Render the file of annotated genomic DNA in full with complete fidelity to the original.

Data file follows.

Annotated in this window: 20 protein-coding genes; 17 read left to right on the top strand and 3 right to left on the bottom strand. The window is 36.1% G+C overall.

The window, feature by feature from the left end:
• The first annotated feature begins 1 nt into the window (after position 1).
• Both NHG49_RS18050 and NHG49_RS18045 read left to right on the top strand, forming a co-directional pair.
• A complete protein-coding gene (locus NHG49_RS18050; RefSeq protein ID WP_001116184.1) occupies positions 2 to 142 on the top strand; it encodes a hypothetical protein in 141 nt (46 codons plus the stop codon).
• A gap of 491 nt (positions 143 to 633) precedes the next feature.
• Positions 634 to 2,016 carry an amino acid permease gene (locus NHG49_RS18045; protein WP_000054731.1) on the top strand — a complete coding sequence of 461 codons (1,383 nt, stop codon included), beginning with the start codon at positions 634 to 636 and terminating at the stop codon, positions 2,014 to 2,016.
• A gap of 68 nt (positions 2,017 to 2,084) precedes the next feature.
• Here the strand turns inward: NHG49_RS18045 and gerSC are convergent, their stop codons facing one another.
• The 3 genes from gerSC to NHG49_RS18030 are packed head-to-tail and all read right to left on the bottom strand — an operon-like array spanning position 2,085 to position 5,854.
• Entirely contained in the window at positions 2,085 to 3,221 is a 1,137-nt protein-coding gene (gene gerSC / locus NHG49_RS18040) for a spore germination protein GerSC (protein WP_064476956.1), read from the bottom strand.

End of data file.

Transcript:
Annotated in this window: 20 protein-coding genes; 17 read left to right on the top strand and 3 right to left on the bottom strand. The window is 36.1% G+C overall.

The window, feature by feature from the left end:
• The first annotated feature begins 1 nt into the window (after position 1).
• Both NHG49_RS18050 and NHG49_RS18045 read left to right on the top strand, forming a co-directional pair.
• A complete protein-coding gene (locus NHG49_RS18050; RefSeq protein ID WP_001116184.1) occupies positions 2 to 142 on the top strand; it encodes a hypothetical protein in 141 nt (46 codons plus the stop codon).
• A gap of 491 nt (positions 143 to 633) precedes the next feature.
• Positions 634 to 2,016 carry an amino acid permease gene (locus NHG49_RS18045; protein WP_000054731.1) on the top strand — a complete coding sequence of 461 codons (1,383 nt, stop codon included), beginning with the start codon at positions 634 to 636 and terminating at the stop codon, positions 2,014 to 2,016.
• A gap of 68 nt (positions 2,017 to 2,084) precedes the next feature.
• Here the strand turns inward: NHG49_RS18045 and gerSC are convergent, their stop codons facing one another.
• The 3 genes from gerSC to NHG49_RS18030 are packed head-to-tail and all read right to left on the bottom strand — an operon-like array spanning position 2,085 to position 5,854.
• Entirely contained in the window at positions 2,085 to 3,221 is a 1,137-nt protein-coding gene (gene gerSC / locus NHG49_RS18040) for a spore germination protein GerSC (protein WP_064476956.1), read from the bottom strand.